Deeply Talks: Afghan Returns Risk New Cycles of Displacement

Decades of invasions, unrest and conflict in Afghanistan have created over 1.5 million internally displaced persons (IDPs), including 600,000 newly displaced last year due to renewed fighting in the country. Last week, U.S. airstrikes in Afghanistan caused civilian casualties, the latest reminder that the troubled country remains embroiled in war.

Yet, Pakistan, Iran and some European countries continue to send Afghans home. The International Organization for Migration (IOM) counted 1.2 million returnees from Pakistan in nine provinces across Afghanistan in their latest survey from July, as well as 222,000 returnees from Iran and another 41,803 people from Europe and Turkey.

On a recent trip to Afghanistan, I documented the lives of long-term IDPs living in Kabul as well as new returnees from Pakistan, who now face internal displacement because of the lack of security in the provinces they are from.

As part of our Deeply Talks series, we hosted two top experts on Afghanistan and displacement to explore further the conditions facing returnees and how to protect them from being displaced inside the country, or joining the international migration trail all over again.

Will Carter, head of the Norwegian Refugee Council’s (NRC) Afghanistan program, which is aiding returnees in Jalalabad, Herat, Kabul and other provinces, described “distressing scenes” on the border.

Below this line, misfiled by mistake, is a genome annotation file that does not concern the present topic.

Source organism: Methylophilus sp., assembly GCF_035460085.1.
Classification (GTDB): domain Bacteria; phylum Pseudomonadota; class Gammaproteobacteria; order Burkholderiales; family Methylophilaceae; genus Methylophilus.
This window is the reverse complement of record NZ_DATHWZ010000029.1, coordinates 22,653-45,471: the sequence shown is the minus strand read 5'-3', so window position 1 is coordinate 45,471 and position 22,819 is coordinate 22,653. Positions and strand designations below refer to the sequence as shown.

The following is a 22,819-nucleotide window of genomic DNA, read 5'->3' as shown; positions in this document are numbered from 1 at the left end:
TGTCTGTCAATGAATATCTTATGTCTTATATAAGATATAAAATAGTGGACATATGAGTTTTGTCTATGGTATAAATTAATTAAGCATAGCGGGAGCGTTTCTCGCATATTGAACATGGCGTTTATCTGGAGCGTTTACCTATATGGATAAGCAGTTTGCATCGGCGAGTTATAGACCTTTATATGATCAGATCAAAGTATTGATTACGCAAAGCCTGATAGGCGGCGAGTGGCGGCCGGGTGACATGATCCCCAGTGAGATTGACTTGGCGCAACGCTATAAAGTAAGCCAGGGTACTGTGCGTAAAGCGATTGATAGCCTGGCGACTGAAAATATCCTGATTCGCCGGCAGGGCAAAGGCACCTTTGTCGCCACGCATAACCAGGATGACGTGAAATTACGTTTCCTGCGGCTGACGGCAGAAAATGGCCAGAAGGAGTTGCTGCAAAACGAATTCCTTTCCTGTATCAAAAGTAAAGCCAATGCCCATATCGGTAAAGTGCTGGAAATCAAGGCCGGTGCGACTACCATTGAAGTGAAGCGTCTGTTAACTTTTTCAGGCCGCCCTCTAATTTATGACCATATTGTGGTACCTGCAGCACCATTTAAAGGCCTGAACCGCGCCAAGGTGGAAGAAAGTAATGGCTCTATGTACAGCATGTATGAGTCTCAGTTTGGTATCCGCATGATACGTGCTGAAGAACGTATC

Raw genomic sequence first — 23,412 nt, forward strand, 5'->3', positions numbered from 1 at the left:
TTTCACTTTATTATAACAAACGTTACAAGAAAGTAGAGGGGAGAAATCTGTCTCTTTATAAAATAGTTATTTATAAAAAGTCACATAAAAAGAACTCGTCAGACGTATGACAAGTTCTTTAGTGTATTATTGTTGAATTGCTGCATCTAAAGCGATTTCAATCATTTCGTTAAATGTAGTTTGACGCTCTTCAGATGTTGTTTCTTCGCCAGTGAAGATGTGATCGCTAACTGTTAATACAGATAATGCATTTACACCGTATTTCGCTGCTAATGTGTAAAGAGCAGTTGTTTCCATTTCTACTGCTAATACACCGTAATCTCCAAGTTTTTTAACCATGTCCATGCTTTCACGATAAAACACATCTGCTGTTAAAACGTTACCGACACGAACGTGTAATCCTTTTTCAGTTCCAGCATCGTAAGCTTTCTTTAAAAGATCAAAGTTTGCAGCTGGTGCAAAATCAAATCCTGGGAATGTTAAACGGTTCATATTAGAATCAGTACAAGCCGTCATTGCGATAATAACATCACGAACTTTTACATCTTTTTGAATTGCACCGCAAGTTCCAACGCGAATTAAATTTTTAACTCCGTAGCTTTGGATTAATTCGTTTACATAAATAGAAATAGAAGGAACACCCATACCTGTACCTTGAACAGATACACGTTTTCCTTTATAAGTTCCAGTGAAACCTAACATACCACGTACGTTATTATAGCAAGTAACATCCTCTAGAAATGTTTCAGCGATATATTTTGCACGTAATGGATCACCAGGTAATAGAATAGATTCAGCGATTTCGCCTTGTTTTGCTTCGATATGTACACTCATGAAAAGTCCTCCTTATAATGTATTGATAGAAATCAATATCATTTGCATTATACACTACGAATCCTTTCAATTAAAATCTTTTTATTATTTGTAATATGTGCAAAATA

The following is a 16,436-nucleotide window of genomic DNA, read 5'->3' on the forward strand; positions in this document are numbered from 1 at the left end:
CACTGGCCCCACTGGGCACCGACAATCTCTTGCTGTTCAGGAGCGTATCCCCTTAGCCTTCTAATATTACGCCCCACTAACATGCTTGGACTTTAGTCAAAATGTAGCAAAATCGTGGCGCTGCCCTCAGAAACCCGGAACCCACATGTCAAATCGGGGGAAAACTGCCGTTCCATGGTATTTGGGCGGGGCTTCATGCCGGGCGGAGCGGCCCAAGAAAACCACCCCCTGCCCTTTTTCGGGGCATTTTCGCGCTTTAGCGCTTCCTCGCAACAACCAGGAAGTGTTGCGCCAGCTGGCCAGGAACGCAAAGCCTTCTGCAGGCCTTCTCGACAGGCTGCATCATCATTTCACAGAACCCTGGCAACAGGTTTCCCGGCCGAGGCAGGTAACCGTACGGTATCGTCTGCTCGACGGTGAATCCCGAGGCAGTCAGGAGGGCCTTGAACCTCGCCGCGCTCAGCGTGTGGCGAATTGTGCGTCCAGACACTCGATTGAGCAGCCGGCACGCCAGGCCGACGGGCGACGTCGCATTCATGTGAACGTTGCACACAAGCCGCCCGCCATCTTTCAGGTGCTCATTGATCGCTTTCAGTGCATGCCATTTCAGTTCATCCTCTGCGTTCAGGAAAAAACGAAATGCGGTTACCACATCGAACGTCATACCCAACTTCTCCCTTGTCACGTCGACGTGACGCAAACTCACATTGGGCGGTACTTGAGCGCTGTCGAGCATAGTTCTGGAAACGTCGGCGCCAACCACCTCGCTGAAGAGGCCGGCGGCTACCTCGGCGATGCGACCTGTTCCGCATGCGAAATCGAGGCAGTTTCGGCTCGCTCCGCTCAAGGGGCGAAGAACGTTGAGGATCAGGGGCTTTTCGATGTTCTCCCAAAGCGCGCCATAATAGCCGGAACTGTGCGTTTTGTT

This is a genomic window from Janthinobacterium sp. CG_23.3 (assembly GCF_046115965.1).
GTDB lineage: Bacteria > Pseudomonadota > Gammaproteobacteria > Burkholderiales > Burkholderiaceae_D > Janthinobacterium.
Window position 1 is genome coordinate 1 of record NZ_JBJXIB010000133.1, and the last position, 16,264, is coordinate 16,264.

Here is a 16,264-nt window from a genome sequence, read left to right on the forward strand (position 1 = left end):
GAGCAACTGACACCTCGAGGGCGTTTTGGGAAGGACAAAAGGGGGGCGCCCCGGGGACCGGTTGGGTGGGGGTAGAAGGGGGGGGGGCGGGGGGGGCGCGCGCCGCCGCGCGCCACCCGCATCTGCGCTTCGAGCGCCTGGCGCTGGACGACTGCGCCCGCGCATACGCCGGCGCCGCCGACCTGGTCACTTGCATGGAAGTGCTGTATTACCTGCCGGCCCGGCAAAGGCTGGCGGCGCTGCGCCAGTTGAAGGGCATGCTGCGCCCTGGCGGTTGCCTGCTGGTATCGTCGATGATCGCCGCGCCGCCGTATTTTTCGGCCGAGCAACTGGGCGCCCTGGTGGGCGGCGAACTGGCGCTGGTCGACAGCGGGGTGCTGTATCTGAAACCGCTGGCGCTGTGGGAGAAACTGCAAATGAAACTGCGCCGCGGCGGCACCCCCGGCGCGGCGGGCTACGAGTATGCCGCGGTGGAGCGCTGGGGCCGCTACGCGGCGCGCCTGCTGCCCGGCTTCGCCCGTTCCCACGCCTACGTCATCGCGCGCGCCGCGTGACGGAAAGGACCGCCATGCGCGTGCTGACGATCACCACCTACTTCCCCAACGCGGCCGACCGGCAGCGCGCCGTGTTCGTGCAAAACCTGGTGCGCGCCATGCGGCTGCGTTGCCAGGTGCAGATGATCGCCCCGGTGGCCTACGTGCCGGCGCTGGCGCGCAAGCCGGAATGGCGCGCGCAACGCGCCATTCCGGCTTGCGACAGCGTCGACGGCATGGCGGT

“They had little bearing on where they’re going back to in Afghanistan. One man held out his late father’s identity documents – he had no other contacts here,” Carter said. “He decided to go back to a quite unsafe part of Eastern Afghanistan.”

Nassim Majidi, cofounder of Kabul-based think-tank Samuel Hall, stressed the need for better data on Afghan returnees. “There’s as many databases on returns as there are NGOs in Afghanistan,” she said.

To fill some of these knowledge gaps, NRC is working with Samuel Hall on upcoming research into the specific vulnerability of returnees who are experiencing internal displacement, and how their needs are both different and similar to those of long-term displaced populations.

Listen to the whole episode here:

The experts also discussed whether there should be a new category of displacement that is particular to returned refugees and asylum seekers, and how to ensure that long-term IDPs are not left out of protection and reintegration assistance.

This article originally appeared on Refugees Deeply. You can find the original here. For important news about the global migration crisis, you can sign up to the Refugees Deeply email list.

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